Indicted were:
  • Brett Lee Scott, 25, of Bakersfield CA. Alleged to have flashblinded sheriff’s office helicopter pilots for “minutes”, and causing disorientation. The laser strikes came over a 3-month period.
  • Sergio Patrick Rodriguez, aka Javier Rodrigues, 26, and his girlfriend, Jennifer Lorraine Coleman, 23, both of Clovis CA. Alleged to have deliberately targeted a medical helicopter from the Children’s Hospital Central California, as well as a police helicopter sent to investigate.
  • Charles Conrad Mahaffey, 22, of Clovis CA. Alleged to have aimed a red laser at a sheriff’s office helicopter, causing a law enforcement mission to be called off.

Additional details are in a press release from the U.S. Attorney’s Office, reprinted below (click the “Read More…” link).

From KGET and the U.S. Attorney’s Office, Eastern District of California

UPDATED November 4 2013: Charles Conrad Mahaffey pleaded guilty to the federal charge. He will be sentenced on January 27 2014.

UPDATED December 20 2013: Sergio Patrick Rodriguez was found guilty of attempting to interfere with a police helicopter. He and his girlfriend Jennifer Lorraine Coleman were also found guilty of aiming a laser pointer at the police helicopter. They will be sentenced March 10 2014.

UPDATED May 12 2014: Jennifer Lorraine Coleman was sentenced to two years in prison, to be followed by three years of supervised release. Brett Lee Scott pleaded guilty and will be sentenced July 21 2014. From the U.S. Attorney’s Office for the Eastern District of California
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US: UPDATED - 100-year sentence possible for Va. man after two laser incidents

A 56-year-old Virginia Beach man faces up to 100 years in prison on six counts related to incidents on April 11 and June 5 2012 where Navy aircraft were lased near Naval Air Station Oceana. On June 20 2012, Robert Bruce, Jr. was indicted on the following charges:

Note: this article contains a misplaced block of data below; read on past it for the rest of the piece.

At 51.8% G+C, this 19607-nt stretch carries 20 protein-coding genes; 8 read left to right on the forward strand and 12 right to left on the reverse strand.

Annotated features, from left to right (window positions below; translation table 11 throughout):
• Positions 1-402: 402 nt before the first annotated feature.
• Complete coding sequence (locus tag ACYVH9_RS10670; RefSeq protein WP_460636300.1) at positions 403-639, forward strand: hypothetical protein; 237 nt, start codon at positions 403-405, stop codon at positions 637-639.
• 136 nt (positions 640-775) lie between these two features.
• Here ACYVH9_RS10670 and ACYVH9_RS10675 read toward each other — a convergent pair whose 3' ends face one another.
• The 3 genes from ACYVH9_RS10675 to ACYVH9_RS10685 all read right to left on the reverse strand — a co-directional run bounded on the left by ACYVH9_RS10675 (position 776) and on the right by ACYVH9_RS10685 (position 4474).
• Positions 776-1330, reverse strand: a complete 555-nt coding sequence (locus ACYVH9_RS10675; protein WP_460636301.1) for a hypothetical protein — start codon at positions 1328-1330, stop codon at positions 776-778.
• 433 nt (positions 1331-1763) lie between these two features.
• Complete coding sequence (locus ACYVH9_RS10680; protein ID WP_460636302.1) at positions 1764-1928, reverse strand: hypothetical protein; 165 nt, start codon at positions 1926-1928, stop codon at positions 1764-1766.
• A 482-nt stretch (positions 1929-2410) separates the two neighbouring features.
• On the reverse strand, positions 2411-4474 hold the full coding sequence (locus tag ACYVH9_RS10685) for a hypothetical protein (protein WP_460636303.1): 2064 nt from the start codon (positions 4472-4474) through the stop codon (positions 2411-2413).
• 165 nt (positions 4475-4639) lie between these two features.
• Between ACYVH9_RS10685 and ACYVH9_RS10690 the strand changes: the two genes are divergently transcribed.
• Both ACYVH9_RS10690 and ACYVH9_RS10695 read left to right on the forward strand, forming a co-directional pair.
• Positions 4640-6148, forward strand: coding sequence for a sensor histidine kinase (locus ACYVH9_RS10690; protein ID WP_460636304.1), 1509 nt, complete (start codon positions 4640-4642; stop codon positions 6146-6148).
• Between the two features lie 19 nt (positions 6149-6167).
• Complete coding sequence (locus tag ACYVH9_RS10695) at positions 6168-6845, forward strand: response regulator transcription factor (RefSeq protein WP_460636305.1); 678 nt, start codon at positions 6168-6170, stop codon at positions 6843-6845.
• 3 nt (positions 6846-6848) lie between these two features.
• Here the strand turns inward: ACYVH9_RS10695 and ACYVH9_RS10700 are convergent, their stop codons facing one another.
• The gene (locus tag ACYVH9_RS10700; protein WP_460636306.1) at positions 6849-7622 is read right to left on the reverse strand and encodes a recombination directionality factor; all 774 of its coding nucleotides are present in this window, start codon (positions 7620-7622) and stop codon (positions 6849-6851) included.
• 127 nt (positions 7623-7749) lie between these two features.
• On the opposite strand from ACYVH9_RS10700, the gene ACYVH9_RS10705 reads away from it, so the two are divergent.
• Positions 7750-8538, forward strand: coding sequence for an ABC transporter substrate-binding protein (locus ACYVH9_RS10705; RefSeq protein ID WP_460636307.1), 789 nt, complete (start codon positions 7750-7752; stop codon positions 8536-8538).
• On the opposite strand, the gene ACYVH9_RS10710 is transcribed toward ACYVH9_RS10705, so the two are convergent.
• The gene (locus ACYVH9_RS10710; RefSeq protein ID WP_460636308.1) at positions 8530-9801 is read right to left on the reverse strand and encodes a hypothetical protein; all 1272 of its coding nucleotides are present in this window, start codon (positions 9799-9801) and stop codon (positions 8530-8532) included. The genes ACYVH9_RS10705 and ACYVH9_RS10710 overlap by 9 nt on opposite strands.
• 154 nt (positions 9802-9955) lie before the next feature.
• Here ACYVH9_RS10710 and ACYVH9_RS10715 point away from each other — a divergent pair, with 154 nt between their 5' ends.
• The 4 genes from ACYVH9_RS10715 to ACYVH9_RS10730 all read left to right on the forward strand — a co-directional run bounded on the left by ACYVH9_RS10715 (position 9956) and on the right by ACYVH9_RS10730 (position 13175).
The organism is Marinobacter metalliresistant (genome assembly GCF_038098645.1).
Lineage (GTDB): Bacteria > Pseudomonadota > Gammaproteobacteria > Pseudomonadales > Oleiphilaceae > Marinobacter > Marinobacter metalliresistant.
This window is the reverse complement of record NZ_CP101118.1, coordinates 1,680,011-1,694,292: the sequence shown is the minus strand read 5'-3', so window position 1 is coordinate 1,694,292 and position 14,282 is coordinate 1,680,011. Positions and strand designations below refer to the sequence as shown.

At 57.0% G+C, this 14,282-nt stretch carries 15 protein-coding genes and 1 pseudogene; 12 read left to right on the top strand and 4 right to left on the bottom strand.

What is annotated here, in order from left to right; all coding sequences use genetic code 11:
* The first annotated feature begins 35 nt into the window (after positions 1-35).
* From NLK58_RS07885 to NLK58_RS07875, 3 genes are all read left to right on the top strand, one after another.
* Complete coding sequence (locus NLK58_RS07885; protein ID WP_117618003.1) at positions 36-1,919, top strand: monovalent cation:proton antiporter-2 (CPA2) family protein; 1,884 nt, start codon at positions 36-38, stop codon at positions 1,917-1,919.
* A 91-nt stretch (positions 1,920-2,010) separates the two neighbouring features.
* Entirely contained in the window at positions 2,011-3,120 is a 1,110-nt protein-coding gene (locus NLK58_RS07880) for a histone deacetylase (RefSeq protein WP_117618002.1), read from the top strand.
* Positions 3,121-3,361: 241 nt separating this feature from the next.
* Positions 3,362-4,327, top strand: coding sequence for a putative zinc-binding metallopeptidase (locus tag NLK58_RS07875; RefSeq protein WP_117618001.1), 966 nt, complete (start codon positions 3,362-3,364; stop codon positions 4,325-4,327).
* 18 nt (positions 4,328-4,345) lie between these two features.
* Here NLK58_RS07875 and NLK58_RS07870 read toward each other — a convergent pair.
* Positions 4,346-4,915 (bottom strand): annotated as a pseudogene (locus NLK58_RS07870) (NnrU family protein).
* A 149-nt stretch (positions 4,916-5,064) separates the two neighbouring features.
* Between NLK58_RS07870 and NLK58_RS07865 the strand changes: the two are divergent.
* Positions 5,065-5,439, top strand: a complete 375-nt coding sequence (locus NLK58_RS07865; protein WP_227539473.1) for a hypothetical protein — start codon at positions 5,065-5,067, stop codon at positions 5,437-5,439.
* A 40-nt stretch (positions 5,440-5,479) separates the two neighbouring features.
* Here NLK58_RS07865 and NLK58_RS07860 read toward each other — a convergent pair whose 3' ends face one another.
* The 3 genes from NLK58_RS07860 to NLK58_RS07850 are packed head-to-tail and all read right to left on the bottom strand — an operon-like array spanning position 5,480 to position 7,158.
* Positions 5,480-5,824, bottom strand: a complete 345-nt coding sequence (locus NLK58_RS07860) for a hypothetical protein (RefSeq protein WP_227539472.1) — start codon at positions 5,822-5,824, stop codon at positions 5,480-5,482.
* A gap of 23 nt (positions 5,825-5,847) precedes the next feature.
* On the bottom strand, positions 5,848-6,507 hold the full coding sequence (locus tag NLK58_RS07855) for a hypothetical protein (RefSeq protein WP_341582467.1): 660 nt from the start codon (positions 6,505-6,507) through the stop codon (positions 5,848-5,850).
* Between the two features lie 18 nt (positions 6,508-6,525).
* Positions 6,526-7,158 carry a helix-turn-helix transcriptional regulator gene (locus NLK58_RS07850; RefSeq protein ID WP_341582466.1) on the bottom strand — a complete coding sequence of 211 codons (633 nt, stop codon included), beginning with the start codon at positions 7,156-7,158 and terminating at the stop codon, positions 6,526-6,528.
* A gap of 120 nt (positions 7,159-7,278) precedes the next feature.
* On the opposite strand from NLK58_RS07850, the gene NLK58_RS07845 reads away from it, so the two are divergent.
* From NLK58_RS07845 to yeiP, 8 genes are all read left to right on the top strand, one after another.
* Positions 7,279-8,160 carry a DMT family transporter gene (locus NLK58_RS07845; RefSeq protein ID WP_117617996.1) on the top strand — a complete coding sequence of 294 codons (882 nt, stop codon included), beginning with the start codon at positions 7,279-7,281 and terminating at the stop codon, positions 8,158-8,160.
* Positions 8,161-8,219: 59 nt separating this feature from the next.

• Two counts of interference with flight crew (20 years maximum penalty for each count)
  • Two counts of aiming a laser pointer at an aircraft (5 years maximum penalty for each count)
  • Two counts of assaulting, resisting or impeding federal officers (25 years maximum penalty for each count)

The Virginian-Pilot reported that Bruce aimed lasers at the jets “more than a dozen times” since December 2011. He was annoyed by the their noise. The two counts of assaulting federal officers may be related to Bruce calling the air station to threaten to shoot at the noisy aircraft.

According to a press release, “it is believed that the Eastern District of Virginia is the second jurisdiction to indict” using the new Federal law passed February 14 2012, making it a criminal offense to aim a laser pointer at or near an aircraft.

From the U.S. Attorney’s Office press release, PilotOnline.com, and WAVY.com

UPDATE July 31 2012: Bruce pleaded guilty to one count of interfering with the operation of an aircraft. The other five counts were dropped in exchange for the guilty plea. Bruce will be sentenced October 19 2012. He could receive up to 20 years in prison and a $250,000 fine. Pilots testified that they saw lasers at least 10 times from the area of Bruce’s house between December 29 2011 and June 5 2012. One of the pilots lased by Bruce reported that direct eye exposure was painful, distracted her during landing, and gave her a headache. A spokesperson for Oceana Naval Air Station said that, of 18 laser incidents in Virginia Beach since December 2011, 12 of the incidents were due to Bruce. There were 12 incidents total in 2011. From the Virginian-Pilot.

US: UPDATED - Student faces three legal actions after lasing medical helicopter from tower